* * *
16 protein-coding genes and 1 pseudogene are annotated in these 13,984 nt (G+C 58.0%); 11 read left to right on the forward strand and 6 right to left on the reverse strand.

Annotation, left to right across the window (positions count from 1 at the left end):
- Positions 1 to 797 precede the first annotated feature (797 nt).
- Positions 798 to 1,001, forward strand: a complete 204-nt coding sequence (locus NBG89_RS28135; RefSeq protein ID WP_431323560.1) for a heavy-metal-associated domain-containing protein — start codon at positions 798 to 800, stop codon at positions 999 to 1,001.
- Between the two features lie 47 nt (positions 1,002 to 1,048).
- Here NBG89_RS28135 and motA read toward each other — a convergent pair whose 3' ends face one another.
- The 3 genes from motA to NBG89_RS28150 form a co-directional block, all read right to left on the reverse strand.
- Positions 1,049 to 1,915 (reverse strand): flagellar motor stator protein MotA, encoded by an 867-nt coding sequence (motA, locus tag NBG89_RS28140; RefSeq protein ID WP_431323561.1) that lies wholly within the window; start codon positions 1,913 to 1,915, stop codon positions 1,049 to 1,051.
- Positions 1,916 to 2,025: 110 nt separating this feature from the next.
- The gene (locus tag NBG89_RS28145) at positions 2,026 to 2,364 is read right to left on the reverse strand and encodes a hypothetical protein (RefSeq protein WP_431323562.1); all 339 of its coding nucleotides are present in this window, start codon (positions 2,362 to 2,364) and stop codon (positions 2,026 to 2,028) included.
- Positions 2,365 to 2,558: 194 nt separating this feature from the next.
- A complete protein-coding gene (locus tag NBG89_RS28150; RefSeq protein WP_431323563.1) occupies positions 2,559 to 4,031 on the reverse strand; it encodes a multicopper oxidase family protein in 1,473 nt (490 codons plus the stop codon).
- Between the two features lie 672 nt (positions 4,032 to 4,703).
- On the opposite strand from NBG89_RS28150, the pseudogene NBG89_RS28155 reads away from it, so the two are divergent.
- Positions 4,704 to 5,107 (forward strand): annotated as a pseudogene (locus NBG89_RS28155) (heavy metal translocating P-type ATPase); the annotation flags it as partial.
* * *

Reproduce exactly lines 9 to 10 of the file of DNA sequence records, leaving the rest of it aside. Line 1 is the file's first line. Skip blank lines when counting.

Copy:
- Positions 1,916 to 2,025: 110 nt separating this feature from the next.
- The gene (locus tag NBG89_RS28145) at positions 2,026 to 2,364 is read right to left on the reverse strand and encodes a hypothetical protein (RefSeq protein WP_431323562.1); all 339 of its coding nucleotides are present in this window, start codon (positions 2,362 to 2,364) and stop codon (positions 2,026 to 2,028) included.